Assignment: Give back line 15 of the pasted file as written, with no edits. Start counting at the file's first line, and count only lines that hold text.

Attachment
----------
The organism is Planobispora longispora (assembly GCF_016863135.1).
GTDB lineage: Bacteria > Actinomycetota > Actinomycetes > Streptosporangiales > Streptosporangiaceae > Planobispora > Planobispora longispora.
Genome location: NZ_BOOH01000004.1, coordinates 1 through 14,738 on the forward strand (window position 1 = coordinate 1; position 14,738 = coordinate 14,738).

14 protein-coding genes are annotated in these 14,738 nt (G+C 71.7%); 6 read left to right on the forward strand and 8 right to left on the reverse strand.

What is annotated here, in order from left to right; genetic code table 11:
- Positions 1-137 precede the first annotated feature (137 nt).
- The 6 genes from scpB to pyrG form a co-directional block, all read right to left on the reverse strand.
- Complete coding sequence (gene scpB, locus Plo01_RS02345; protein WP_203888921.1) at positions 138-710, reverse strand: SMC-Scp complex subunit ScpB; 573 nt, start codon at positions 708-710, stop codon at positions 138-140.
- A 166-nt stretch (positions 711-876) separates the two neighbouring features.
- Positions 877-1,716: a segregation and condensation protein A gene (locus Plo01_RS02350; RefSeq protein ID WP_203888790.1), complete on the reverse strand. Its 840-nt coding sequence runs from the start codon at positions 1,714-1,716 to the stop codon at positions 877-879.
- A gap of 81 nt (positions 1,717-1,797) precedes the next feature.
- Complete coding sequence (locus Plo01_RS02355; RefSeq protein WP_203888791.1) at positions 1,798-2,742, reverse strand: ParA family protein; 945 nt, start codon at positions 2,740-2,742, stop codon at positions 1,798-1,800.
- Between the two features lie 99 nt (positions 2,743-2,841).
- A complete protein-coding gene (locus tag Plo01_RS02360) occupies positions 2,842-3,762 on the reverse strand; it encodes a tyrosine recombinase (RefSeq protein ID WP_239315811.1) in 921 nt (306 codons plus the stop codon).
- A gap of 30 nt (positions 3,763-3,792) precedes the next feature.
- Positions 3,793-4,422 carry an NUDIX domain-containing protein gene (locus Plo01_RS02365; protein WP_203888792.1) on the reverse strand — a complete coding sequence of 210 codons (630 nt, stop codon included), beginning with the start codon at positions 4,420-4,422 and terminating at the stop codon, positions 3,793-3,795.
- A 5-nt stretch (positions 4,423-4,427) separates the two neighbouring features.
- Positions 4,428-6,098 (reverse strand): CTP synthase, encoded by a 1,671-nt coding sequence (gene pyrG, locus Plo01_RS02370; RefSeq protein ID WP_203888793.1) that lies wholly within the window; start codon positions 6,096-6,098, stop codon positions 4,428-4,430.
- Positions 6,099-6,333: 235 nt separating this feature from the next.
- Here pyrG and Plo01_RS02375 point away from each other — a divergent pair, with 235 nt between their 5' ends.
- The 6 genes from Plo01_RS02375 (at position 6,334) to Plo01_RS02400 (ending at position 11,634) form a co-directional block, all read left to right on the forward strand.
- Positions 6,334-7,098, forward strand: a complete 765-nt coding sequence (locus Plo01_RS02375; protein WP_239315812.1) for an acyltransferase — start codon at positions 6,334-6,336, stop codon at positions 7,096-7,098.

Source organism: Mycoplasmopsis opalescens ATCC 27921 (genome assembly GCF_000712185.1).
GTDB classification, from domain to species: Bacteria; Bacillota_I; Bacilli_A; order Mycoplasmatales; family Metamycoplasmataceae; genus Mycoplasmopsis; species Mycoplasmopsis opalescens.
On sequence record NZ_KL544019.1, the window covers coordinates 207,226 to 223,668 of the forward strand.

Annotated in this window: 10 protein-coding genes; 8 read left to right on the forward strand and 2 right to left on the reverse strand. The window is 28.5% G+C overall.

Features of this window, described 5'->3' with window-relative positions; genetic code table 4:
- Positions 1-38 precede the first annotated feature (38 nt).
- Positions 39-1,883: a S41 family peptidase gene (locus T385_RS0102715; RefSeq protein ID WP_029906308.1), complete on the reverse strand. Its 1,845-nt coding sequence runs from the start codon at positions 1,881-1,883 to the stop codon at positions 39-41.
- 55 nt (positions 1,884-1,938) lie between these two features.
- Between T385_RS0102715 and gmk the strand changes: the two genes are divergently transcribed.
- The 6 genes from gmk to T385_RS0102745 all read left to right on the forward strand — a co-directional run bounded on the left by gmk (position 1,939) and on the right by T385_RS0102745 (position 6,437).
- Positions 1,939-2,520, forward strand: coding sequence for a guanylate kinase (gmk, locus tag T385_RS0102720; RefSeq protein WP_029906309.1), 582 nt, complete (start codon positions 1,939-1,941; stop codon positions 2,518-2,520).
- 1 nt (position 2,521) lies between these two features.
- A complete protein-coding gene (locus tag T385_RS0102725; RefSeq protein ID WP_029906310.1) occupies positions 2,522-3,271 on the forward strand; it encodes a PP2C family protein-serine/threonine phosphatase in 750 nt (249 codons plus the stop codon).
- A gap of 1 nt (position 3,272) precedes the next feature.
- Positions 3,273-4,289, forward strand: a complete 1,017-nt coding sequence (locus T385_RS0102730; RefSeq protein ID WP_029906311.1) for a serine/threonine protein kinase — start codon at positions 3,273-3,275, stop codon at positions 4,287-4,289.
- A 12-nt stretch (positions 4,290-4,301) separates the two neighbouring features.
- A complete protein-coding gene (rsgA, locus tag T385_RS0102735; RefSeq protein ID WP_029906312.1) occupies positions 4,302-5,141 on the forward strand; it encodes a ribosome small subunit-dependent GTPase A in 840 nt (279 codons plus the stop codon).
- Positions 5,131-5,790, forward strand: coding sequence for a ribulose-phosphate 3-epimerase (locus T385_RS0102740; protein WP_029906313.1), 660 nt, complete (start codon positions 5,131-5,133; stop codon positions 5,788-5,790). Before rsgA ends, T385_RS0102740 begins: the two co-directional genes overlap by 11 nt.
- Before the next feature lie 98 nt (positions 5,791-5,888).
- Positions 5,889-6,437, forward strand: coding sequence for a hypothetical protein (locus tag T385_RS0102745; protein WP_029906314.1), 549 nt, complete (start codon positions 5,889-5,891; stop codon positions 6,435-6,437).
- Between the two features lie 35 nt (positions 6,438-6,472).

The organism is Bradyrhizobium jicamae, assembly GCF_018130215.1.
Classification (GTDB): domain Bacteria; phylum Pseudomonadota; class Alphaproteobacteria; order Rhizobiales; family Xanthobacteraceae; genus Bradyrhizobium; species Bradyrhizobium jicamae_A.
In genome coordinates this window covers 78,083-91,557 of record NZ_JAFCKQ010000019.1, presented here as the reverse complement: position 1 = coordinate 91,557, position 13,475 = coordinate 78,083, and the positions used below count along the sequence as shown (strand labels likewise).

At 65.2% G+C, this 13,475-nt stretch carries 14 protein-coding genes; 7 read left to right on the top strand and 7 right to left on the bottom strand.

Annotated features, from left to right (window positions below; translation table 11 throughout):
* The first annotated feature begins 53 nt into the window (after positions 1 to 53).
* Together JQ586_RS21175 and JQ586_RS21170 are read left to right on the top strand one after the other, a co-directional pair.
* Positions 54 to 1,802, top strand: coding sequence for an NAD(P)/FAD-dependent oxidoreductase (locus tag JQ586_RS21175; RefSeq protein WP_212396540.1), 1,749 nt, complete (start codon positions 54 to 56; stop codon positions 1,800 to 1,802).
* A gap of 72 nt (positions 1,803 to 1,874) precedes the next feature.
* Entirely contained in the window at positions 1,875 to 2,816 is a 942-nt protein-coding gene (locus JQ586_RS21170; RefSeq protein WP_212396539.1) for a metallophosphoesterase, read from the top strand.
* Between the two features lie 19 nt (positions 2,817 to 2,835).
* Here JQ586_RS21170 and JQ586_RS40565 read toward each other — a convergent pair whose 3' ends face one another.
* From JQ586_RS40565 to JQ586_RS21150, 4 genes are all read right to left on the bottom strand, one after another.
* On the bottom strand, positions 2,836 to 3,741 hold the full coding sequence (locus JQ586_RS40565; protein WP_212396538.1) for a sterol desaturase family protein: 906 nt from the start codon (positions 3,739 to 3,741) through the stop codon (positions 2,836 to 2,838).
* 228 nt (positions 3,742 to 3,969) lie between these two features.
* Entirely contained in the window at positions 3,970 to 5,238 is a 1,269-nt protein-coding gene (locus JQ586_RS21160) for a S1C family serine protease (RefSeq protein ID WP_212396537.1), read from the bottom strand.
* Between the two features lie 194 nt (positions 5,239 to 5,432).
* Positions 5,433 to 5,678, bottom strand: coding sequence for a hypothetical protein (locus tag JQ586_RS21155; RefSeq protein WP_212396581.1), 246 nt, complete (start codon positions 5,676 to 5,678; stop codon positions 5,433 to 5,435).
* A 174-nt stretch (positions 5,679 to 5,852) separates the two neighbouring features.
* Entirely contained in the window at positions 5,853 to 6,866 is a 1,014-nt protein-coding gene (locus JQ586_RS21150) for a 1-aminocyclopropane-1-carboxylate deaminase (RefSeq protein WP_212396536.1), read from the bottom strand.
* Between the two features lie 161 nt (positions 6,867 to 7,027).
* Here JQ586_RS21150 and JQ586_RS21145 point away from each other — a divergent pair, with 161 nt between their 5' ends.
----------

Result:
- A gap of 30 nt (positions 3,763-3,792) precedes the next feature.